I won’t go through the whole story here (this is the point of Rigged [it’s free]), but the basic argument is that over the last four decades we have structured the economy in ways that allow for the accumulation of massive amounts of wealth. There is nothing inevitable about this structuring, we can structure the economy differently so that its benefits are more broadly shared instead of flowing so disproportionately to those at the top.
My poster child for the impact of the structuring of the economy is Bill Gates. Gates is one of the richest people in the world because we have patent and copyright monopolies. If the government didn’t grant these monopolies, and anyone who wanted to could freely copy Microsoft’s software, Bill Gates would probably still be working for a living.
Patents and copyrights serve a purpose, they provide an incentive for innovation and creative work, but there are other ways to provide these incentives. And even if we decide to use patent and copyright monopolies, they could be shorter and weaker, so that they don’t redistribute so much income to their holders.
The place where I have spent the most effort combatting these government-granted monopolies is with prescription drugs. This is both where they cause the greatest amount of corruption — think of the opioid crisis, a direct result of the incentive created by patent monopoly prices to push drugs — and where they lead to the most obscene outcomes: people being unable to afford cheap drugs because patent monopolies make them expensive.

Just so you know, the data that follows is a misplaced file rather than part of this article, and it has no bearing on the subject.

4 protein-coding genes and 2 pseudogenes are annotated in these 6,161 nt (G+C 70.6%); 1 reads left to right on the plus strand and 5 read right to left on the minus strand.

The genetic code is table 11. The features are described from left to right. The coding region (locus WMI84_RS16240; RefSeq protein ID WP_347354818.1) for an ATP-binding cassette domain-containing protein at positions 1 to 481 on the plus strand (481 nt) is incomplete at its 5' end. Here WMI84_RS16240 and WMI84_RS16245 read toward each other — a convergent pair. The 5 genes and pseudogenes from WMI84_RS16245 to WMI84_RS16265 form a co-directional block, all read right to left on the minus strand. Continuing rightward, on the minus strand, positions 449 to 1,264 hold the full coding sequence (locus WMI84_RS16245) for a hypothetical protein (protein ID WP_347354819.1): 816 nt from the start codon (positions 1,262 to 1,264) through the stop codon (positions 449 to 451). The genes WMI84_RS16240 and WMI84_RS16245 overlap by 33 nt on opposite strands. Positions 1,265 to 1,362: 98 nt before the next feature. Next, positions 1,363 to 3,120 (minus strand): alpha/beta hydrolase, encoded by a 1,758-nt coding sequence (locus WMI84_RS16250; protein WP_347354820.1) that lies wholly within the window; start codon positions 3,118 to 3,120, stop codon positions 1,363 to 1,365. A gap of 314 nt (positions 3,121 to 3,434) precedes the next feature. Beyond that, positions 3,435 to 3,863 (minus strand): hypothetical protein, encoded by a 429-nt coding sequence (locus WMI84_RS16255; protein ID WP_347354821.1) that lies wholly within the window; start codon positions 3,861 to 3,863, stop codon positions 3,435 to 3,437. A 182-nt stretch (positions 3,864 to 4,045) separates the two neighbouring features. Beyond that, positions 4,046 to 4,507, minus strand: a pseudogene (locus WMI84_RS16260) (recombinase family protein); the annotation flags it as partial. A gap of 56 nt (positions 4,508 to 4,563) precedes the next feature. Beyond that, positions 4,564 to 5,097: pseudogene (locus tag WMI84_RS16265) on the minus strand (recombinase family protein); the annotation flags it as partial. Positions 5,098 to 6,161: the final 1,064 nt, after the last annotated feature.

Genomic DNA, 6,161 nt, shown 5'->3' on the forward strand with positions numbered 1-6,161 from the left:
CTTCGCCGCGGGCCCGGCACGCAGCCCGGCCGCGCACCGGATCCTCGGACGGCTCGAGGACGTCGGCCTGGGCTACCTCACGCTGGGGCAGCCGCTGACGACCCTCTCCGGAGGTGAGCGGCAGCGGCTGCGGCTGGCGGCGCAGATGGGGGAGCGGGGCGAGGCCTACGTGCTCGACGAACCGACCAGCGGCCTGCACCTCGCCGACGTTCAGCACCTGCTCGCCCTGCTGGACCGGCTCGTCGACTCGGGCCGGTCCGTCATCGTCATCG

The pandemic should provide a great opportunity to challenge patent monopolies in prescription drugs. There is an unprecedented amount of international cooperation, as well as public funding, in the efforts to develop treatments and an effective vaccine against the coronavirus. Given this collective effort, it would be utterly absurd to give the company that happened to be the first to the patent office a monopoly on a treatment or vaccine.
The only sensible solution is that the drugs and vaccines that are developed through this collective effort be in the public domain so that they can be sold as cheap generics, where the price is the cost of manufacturing and distribution, and a normal profit. We should not be in the position of begging a patent holder to make a drug or vaccine available at an affordable price.
If we could go this route with the coronavirus then it should raise the obvious question of why this should not be the standard practice – publicly funded, open-source research with everything placed in the public domain. And, what is really neat about this approach is that we don’t even have to stop drug companies from pursuing patent-supported research. They would just face the risk that any drugs they do develop will face competition from a drug that is as good or better and selling as a generic at one percent of the price they planned to charge. That risk would likely shut down most patent-supported research very quickly.
The amount at stake here is enormous, as I continually point out. In the case of prescription drugs alone, it is close to $400 billion a year, roughly 20 percent of all corporate profits.